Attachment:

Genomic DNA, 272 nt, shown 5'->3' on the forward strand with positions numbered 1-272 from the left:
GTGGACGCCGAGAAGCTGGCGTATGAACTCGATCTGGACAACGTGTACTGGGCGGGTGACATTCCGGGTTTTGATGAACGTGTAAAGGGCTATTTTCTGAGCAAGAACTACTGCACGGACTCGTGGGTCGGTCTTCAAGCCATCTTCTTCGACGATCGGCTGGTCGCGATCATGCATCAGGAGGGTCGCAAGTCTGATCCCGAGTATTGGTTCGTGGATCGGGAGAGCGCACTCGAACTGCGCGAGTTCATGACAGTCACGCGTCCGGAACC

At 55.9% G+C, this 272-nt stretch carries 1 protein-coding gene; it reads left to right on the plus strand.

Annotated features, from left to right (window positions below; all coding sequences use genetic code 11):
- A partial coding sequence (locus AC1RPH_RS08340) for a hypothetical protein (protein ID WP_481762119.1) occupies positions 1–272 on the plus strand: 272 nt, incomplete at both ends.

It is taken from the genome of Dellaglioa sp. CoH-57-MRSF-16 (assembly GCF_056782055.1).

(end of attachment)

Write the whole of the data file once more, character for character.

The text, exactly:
Genomic DNA, 272 nt, shown 5'->3' on the forward strand with positions numbered 1-272 from the left:
GTGGACGCCGAGAAGCTGGCGTATGAACTCGATCTGGACAACGTGTACTGGGCGGGTGACATTCCGGGTTTTGATGAACGTGTAAAGGGCTATTTTCTGAGCAAGAACTACTGCACGGACTCGTGGGTCGGTCTTCAAGCCATCTTCTTCGACGATCGGCTGGTCGCGATCATGCATCAGGAGGGTCGCAAGTCTGATCCCGAGTATTGGTTCGTGGATCGGGAGAGCGCACTCGAACTGCGCGAGTTCATGACAGTCACGCGTCCGGAACC

At 55.9% G+C, this 272-nt stretch carries 1 protein-coding gene; it reads left to right on the plus strand.

Annotated features, from left to right (window positions below; all coding sequences use genetic code 11):
- A partial coding sequence (locus AC1RPH_RS08340) for a hypothetical protein (protein ID WP_481762119.1) occupies positions 1–272 on the plus strand: 272 nt, incomplete at both ends.

It is taken from the genome of Dellaglioa sp. CoH-57-MRSF-16 (assembly GCF_056782055.1).